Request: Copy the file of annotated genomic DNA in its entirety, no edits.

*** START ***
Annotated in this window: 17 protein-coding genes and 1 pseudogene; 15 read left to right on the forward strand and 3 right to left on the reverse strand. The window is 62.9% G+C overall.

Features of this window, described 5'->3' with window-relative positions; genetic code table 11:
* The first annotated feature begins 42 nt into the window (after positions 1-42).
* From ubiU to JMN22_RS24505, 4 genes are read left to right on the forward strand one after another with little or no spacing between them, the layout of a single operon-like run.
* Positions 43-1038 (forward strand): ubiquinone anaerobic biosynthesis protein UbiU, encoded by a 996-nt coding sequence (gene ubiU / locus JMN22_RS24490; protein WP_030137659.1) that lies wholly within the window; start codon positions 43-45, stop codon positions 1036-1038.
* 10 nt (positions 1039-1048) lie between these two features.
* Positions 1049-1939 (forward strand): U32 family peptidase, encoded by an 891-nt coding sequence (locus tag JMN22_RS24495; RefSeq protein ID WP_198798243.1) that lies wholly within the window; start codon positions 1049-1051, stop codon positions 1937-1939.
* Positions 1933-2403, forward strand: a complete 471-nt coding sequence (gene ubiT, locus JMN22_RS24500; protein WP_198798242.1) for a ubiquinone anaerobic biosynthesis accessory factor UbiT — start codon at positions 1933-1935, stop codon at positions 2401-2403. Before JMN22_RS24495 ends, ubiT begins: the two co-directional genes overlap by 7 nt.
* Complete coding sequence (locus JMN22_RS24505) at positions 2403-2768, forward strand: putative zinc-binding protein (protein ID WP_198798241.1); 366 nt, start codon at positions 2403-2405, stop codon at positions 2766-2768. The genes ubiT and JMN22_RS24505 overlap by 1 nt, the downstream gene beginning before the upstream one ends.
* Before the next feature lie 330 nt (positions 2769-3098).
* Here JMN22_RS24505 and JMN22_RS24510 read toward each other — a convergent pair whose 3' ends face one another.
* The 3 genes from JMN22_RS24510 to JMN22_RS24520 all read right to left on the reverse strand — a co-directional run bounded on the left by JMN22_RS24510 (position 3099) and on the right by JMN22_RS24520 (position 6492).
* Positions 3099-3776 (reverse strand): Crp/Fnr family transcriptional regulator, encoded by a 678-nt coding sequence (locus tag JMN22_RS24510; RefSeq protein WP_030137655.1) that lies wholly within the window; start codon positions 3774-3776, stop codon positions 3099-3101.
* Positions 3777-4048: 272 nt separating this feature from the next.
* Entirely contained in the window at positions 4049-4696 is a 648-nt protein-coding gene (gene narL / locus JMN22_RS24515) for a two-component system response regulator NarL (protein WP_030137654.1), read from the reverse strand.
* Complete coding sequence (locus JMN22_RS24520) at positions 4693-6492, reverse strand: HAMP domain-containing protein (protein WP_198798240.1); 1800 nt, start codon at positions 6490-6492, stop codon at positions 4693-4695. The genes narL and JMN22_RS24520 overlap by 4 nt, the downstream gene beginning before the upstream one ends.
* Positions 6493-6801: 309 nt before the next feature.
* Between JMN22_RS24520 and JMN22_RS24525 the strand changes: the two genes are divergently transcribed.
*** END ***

Annotated in this window: 17 protein-coding genes and 1 pseudogene; 15 read left to right on the forward strand and 3 right to left on the reverse strand. The window is 62.9% G+C overall.

Features of this window, described 5'->3' with window-relative positions; genetic code table 11:
* The first annotated feature begins 42 nt into the window (after positions 1-42).
* From ubiU to JMN22_RS24505, 4 genes are read left to right on the forward strand one after another with little or no spacing between them, the layout of a single operon-like run.
* Positions 43-1038 (forward strand): ubiquinone anaerobic biosynthesis protein UbiU, encoded by a 996-nt coding sequence (gene ubiU / locus JMN22_RS24490; protein WP_030137659.1) that lies wholly within the window; start codon positions 43-45, stop codon positions 1036-1038.
* 10 nt (positions 1039-1048) lie between these two features.
* Positions 1049-1939 (forward strand): U32 family peptidase, encoded by an 891-nt coding sequence (locus tag JMN22_RS24495; RefSeq protein ID WP_198798243.1) that lies wholly within the window; start codon positions 1049-1051, stop codon positions 1937-1939.
* Positions 1933-2403, forward strand: a complete 471-nt coding sequence (gene ubiT, locus JMN22_RS24500; protein WP_198798242.1) for a ubiquinone anaerobic biosynthesis accessory factor UbiT — start codon at positions 1933-1935, stop codon at positions 2401-2403. Before JMN22_RS24495 ends, ubiT begins: the two co-directional genes overlap by 7 nt.
* Complete coding sequence (locus JMN22_RS24505) at positions 2403-2768, forward strand: putative zinc-binding protein (protein ID WP_198798241.1); 366 nt, start codon at positions 2403-2405, stop codon at positions 2766-2768. The genes ubiT and JMN22_RS24505 overlap by 1 nt, the downstream gene beginning before the upstream one ends.
* Before the next feature lie 330 nt (positions 2769-3098).
* Here JMN22_RS24505 and JMN22_RS24510 read toward each other — a convergent pair whose 3' ends face one another.
* The 3 genes from JMN22_RS24510 to JMN22_RS24520 all read right to left on the reverse strand — a co-directional run bounded on the left by JMN22_RS24510 (position 3099) and on the right by JMN22_RS24520 (position 6492).
* Positions 3099-3776 (reverse strand): Crp/Fnr family transcriptional regulator, encoded by a 678-nt coding sequence (locus tag JMN22_RS24510; RefSeq protein WP_030137655.1) that lies wholly within the window; start codon positions 3774-3776, stop codon positions 3099-3101.
* Positions 3777-4048: 272 nt separating this feature from the next.
* Entirely contained in the window at positions 4049-4696 is a 648-nt protein-coding gene (gene narL / locus JMN22_RS24515) for a two-component system response regulator NarL (protein WP_030137654.1), read from the reverse strand.
* Complete coding sequence (locus JMN22_RS24520) at positions 4693-6492, reverse strand: HAMP domain-containing protein (protein WP_198798240.1); 1800 nt, start codon at positions 6490-6492, stop codon at positions 4693-4695. The genes narL and JMN22_RS24520 overlap by 4 nt, the downstream gene beginning before the upstream one ends.
* Positions 6493-6801: 309 nt before the next feature.
* Between JMN22_RS24520 and JMN22_RS24525 the strand changes: the two genes are divergently transcribed.